At the same time, rich nations led by the EU and UK have forced through a text at the WTO which has failed to waive intellectual property on vaccines, treatments and technology that would have enabled developing countries to produce their own generic vaccines. Instead, the text adds even more bureaucratic hurdles and further protects the hugely profitable monopolies of firms such as Pfizer/BioNTech and Moderna. The People’s Vaccine Alliance is calling on all countries facing shortages of vaccines, tests and treatments to save lives and end the pandemic by using all trade rule flexibilities available and circumventing WTO rules if necessary. They say the G7 and other rich countries must not stand in their way.   

The campaign groups also say that the model of leaving developing countries to rely on donations in order to vaccinate people is completely flawed and actually leads to frustration and mistrust.   

Julia Kosgei, Policy Advisor at The People’s Vaccine Alliance said: “Hundreds of thousands of lives have been saved in Africa by the vaccines, but so many more deaths could have been prevented. Vaccination programs have worked best when doses have arrived on time, allowing governments to plan and scale up distribution. But many countries waited a year to get their first doses. When doses finally arrived, they came all at once, often close to their expiry date, which is totally unmanageable and unfair for countries that have already struggling health systems.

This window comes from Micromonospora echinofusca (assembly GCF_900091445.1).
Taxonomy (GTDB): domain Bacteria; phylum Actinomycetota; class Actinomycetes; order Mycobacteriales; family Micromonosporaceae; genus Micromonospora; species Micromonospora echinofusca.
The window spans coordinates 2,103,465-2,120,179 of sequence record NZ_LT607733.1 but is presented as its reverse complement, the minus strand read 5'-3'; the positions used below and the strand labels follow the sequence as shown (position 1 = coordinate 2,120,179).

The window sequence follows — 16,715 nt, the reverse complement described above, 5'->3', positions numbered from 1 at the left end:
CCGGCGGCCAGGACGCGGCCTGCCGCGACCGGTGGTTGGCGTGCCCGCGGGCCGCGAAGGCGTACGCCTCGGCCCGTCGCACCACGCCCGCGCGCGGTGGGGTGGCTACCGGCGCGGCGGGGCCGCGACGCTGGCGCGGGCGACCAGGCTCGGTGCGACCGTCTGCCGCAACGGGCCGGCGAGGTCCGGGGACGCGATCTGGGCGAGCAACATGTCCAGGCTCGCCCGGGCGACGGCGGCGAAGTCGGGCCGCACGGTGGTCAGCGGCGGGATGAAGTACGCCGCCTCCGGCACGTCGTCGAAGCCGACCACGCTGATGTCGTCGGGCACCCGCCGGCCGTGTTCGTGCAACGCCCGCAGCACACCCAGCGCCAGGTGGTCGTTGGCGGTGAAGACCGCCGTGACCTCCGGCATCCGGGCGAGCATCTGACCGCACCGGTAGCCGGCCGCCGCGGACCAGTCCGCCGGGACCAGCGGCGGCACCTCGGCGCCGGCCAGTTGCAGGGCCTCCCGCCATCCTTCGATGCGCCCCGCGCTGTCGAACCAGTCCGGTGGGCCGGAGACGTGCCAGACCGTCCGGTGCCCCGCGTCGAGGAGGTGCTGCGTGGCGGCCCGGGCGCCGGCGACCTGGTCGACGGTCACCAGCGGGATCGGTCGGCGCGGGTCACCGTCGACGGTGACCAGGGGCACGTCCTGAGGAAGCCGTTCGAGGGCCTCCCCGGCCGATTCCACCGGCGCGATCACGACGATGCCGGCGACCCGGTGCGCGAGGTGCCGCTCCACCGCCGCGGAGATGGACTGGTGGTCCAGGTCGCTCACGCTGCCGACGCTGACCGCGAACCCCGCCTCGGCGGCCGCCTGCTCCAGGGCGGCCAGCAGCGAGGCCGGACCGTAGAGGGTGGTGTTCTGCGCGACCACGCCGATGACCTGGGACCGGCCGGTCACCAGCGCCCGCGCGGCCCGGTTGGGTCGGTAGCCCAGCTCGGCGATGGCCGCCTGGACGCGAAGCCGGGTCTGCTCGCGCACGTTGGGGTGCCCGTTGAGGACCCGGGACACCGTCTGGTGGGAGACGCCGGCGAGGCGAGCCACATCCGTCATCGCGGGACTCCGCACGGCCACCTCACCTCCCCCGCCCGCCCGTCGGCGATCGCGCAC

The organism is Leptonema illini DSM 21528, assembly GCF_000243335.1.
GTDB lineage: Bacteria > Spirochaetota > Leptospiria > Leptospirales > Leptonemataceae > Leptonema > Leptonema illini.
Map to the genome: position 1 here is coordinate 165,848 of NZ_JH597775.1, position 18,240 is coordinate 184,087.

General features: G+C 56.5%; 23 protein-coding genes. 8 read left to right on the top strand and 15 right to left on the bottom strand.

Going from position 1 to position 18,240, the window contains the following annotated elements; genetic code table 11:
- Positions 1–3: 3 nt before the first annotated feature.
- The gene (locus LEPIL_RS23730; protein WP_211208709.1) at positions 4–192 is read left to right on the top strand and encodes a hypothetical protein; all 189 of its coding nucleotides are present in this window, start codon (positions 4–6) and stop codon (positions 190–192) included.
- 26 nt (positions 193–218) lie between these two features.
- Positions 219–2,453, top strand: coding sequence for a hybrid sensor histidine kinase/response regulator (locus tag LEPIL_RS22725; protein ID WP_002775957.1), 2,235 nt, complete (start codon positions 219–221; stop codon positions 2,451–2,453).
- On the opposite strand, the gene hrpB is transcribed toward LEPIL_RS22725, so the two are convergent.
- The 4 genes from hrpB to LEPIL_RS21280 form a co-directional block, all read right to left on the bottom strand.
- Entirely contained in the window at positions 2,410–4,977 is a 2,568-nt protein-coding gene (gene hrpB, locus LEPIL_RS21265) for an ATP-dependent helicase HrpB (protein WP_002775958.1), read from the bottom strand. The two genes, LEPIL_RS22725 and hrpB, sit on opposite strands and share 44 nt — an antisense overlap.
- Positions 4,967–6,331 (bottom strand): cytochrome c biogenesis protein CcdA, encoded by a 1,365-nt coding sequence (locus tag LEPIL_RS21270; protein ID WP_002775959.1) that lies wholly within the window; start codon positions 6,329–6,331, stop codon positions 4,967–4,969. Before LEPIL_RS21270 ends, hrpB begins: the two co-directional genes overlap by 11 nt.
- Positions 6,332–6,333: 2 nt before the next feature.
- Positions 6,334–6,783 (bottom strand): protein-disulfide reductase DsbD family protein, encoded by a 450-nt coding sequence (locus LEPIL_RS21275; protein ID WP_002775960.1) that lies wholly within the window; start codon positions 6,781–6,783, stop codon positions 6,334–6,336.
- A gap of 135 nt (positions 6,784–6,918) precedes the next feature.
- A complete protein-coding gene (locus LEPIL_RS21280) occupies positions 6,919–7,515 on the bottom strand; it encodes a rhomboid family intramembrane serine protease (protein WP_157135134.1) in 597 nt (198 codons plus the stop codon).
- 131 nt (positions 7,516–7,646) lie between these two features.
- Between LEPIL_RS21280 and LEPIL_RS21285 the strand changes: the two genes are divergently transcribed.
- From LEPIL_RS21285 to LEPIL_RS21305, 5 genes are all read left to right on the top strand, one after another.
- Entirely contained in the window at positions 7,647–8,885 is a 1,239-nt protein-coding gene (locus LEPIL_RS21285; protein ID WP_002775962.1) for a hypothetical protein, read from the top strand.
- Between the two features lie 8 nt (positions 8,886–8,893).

“Developing countries do not want to have to wait for leftovers, they want the reliability and dignity of being able to produce their own doses. It is a disgrace that rich countries stalled negotiations on an IP waiver to scale up vaccine production across the world so that pharmaceutical corporations could maximise profits while people died without access. To add insult to injury they couldn’t even be bothered to ensure timely access to the doses they didn’t even need.  

“Rich countries have demonstrated that they cannot be trusted to act in the interests of public health for everyone, everywhere – it’s time for leaders from the global south to take matters into their own hands. We hope that governments will do whatever is needed to protect their populations – whether that is using flexibilities in global intellectual property rules or circumventing them to save lives. Rich countries must not get in their way.”  

Previous research by the People’s Vaccine Alliance found that vaccine monopolies are making it five times more expensive to vaccinate the world, while Moderna and Pfizer / BioNTech are making over US$1,000 profit every second from COVID vaccines.  

Notes to editors:  

On Saturday 25 June an Oxfam ‘Big Heads’ photo opportunity will be taking place from 10.30am local time in Munich. Campaigners dressed as G7 leaders in hiking outfits will have to choose the right path to fight the COVID pandemic, standing at a big signpost with two directions, towards “Corporate profits” or “Saving lives”. For more information, please see the Media Advisory: